You haven’t heard of the Albatross Press, although you have heard of its imitator, which also uses a seabird for its name and logo. For most of the 19th century, if you wanted to read fiction in English on mainland Europe, you read a book from the German publishing house Tauchnitz (“Not to be introduced into the British Empire and U.S.A.” was printed on their covers). But at the start of the 1930s, Albatross, a new publisher, emerged in Paris and Hamburg as what we would today call a disruptor, publishing in paperback and with an eye for design and colour, its books now considered key works of literary Modernism. Michele Troy’s Strange Bird is a story of art and business, but, given its ominous setting in Auden’s “low dishonest decade”, it is a story of war and politics too.
Troy’s detailed yet accessible account of the founders – cosmopolitan and slightly shifty English translator John Holroyd-Reece, ambitious German publisher Max Christian Wegner (who turns out to be as disruptive a soldier as he was businessman) and confident Kurt Enoch who escaped to New York – tells, for the first time, of their successes and failures, their schemes and fallings-out, set against the backdrop of the middle of the 20th century. We learn grainy but revealing details: in the last days of the war, having fled his unit as the Eastern Front collapsed, Wegner surrendered to a British officer and, speaking impeccable English, discovered mutual friends and was swiftly returned by military jeep, dishevelled but free, to Hamburg. Comprehensively, Troy shows how, even at the worst of times, European literature, business, politics and, above all, people are absolutely interwoven with each other.
Strange Bird is an excellent example of what in literary studies is called “the history of the book”: the study of how texts are made and published, sold, translated and circulated. This newish field has made great discoveries. Shakespeare’s plays seem too long to perform because, as Lucas Erne demonstrates, Shakespeare cultivated a reading market for his plays and so produced fuller versions, just as contemporary film-makers offer lucrative, longer DVDs with “restored” scenes and special features: this insight clearly changes how we see and read Shakespeare’s work. This field fills a crucial ground between textual “genetic” scholarship (my colleague Finn Fordham, for example, studies the brain-boggling process by which James Joyce’s Finnegans Wake came to be) and more conventional critical or theoretical work that considers – to speak broadly of my very broad discipline – what literature means. And here, Troy’s book fills in crucial parts of the pan-European history of Modernist literature.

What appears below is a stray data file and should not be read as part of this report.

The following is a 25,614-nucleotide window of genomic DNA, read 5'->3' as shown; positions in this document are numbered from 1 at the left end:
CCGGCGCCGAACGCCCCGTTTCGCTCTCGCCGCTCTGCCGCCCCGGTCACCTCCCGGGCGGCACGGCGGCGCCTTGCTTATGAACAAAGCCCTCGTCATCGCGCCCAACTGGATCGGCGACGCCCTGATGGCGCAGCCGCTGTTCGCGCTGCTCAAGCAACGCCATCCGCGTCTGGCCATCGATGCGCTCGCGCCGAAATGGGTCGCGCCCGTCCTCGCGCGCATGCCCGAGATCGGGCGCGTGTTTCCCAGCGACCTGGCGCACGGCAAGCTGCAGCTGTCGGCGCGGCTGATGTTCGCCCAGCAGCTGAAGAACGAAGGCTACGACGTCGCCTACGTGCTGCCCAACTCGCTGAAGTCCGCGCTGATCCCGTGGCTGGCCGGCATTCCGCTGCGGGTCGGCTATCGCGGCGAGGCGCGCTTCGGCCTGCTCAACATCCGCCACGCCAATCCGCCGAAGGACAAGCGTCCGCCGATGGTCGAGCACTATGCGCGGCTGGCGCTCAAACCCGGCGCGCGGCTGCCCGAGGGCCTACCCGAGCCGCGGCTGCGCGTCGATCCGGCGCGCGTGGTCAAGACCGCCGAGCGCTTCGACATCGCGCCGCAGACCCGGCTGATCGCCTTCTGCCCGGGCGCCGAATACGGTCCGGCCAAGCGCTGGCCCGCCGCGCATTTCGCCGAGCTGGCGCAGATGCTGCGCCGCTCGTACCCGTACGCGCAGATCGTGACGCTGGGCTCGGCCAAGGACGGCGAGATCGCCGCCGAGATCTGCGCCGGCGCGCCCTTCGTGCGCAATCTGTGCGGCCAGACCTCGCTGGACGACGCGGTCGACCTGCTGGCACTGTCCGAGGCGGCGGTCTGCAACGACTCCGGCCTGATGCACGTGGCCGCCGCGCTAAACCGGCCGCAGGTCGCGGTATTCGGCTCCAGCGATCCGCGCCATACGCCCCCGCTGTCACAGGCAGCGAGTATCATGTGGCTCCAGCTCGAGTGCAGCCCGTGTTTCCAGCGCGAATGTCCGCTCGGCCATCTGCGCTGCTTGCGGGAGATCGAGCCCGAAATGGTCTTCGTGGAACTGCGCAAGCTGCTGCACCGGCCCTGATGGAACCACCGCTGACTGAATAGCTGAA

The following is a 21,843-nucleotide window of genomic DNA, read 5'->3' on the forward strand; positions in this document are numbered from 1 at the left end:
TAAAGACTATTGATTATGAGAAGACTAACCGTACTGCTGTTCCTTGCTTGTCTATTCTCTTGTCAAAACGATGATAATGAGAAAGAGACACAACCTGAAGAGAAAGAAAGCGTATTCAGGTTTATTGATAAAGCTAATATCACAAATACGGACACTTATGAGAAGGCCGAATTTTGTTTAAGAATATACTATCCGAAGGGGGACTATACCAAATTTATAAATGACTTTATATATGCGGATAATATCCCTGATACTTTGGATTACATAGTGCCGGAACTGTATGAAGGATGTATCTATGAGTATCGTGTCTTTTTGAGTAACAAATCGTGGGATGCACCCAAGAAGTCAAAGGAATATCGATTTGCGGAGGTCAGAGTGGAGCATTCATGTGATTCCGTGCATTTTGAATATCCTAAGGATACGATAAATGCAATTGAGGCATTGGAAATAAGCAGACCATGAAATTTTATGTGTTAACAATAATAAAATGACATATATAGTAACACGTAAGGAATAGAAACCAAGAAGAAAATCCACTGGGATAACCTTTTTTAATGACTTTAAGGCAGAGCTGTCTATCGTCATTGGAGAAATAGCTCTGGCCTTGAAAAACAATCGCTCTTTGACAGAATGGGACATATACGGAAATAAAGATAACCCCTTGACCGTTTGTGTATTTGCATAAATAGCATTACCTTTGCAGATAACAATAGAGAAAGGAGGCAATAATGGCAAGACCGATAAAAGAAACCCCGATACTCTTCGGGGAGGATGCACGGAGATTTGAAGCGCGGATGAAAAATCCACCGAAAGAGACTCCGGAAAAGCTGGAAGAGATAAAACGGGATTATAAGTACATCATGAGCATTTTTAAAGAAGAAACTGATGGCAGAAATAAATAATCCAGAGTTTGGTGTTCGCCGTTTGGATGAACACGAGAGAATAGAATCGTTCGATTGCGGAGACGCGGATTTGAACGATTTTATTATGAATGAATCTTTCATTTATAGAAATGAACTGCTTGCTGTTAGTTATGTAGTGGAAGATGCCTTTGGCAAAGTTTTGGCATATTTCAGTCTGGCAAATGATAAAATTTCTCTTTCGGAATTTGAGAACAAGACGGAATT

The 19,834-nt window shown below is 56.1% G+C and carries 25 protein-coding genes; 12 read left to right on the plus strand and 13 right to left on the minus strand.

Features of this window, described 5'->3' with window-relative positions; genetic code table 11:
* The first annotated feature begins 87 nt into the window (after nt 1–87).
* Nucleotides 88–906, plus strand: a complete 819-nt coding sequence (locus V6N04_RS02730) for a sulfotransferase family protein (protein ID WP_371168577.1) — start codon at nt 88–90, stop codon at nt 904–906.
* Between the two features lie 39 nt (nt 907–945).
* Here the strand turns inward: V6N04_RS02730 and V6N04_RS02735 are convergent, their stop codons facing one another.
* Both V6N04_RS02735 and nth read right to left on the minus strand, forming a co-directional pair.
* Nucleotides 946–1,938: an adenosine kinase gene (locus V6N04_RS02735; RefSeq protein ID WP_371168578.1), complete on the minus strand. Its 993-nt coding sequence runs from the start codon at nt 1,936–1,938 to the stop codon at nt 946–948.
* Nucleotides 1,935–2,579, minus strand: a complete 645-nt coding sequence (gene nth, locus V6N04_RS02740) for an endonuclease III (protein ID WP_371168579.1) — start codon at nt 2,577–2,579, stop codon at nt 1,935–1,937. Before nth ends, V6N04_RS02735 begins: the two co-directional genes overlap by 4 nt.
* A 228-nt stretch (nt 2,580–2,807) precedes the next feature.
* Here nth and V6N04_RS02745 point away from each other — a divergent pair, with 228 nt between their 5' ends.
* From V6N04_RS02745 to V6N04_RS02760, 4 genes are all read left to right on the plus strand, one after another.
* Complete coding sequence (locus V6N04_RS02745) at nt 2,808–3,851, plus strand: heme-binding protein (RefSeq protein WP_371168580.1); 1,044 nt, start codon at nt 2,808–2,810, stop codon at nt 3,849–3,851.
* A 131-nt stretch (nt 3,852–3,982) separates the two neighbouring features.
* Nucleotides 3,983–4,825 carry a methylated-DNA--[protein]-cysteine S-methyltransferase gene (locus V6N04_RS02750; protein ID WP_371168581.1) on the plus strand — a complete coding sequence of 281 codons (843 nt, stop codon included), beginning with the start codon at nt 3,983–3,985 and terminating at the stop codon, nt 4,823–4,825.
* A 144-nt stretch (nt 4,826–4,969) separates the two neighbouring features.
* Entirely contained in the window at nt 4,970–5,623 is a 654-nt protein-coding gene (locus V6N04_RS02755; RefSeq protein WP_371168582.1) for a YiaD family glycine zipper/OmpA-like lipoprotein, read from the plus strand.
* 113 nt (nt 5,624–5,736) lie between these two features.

But Troy takes this further. To dry herself, Alice, soaking wet in Wonderland, turns to Anglo-Saxon history, the driest thing she knows (she’d not read Bernard Cornwell’s Uhtred series). “The history of the book” is often quite as desiccated. Yet Strange Bird, part of the publisher’s New Directions in Narrative History series, with its focus on lives and eye for illuminating archival detail, clearly aims to develop a more personal, intimate kind of book history: and shows, of course, that you can p-p-pick up a lot about books from their covers.
Robert Eaglestone is professor of contemporary literature and thought, Royal Holloway, University of London.
Strange Bird: The Albatross Press and the Third Reich
By Michele K. Troy
Yale University Press, 440pp, £25.00
Published 4 April 2017